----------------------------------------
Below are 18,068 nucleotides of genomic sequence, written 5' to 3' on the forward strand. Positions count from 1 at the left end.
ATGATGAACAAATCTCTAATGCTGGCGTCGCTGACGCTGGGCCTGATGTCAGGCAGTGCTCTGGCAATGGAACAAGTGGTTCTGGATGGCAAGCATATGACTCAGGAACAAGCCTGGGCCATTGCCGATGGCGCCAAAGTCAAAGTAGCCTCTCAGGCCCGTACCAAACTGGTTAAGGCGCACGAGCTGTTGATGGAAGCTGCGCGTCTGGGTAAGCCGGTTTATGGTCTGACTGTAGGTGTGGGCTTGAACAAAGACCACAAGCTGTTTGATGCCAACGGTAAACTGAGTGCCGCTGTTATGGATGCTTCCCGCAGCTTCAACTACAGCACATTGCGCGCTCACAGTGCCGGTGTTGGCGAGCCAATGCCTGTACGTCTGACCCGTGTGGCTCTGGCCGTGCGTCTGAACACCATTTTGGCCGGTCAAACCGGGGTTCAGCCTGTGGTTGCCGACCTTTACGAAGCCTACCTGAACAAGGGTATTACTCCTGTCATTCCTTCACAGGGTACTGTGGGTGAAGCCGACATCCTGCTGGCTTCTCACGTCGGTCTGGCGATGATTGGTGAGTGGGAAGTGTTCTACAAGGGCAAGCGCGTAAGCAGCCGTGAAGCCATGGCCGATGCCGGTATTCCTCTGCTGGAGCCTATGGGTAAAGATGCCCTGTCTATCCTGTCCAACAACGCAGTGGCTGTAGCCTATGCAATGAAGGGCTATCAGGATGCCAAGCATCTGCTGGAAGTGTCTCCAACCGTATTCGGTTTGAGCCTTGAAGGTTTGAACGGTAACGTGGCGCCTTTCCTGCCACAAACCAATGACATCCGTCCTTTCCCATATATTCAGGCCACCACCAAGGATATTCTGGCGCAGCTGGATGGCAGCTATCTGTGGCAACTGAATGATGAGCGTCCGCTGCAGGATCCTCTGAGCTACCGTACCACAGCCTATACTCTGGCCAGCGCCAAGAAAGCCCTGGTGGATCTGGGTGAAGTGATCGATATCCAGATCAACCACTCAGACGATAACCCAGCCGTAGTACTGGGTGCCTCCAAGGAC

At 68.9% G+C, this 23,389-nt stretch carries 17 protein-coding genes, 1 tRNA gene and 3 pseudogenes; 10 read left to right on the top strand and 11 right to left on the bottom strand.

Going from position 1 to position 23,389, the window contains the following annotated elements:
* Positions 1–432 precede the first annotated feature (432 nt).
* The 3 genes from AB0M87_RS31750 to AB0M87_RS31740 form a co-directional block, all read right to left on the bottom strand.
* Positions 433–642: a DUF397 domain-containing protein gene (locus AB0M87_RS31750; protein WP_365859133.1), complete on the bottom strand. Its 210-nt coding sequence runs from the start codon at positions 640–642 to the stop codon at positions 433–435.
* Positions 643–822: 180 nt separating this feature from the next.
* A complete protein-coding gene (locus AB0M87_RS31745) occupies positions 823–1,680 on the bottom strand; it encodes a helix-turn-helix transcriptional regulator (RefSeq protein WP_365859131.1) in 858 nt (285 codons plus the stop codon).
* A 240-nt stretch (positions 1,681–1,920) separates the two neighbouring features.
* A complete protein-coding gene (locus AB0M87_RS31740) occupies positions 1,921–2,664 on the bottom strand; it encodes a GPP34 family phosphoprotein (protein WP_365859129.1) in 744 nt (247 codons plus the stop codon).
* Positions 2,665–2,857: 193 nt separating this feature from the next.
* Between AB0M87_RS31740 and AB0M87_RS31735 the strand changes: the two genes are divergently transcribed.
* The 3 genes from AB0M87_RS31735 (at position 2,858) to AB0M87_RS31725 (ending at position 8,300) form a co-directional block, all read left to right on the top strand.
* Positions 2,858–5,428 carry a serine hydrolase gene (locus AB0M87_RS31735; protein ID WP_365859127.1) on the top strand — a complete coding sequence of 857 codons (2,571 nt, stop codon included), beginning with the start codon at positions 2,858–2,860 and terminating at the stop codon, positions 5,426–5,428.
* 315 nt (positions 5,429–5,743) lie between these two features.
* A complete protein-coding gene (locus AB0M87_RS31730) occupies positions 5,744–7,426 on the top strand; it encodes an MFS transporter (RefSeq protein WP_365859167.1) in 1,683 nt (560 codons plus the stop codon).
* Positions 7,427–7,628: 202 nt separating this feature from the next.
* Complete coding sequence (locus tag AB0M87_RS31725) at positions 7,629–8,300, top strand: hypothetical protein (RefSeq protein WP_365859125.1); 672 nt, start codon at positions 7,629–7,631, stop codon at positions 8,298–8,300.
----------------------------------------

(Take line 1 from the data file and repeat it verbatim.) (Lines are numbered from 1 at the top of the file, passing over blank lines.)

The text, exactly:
Below are 18,068 nucleotides of genomic sequence, written 5' to 3' on the forward strand. Positions count from 1 at the left end.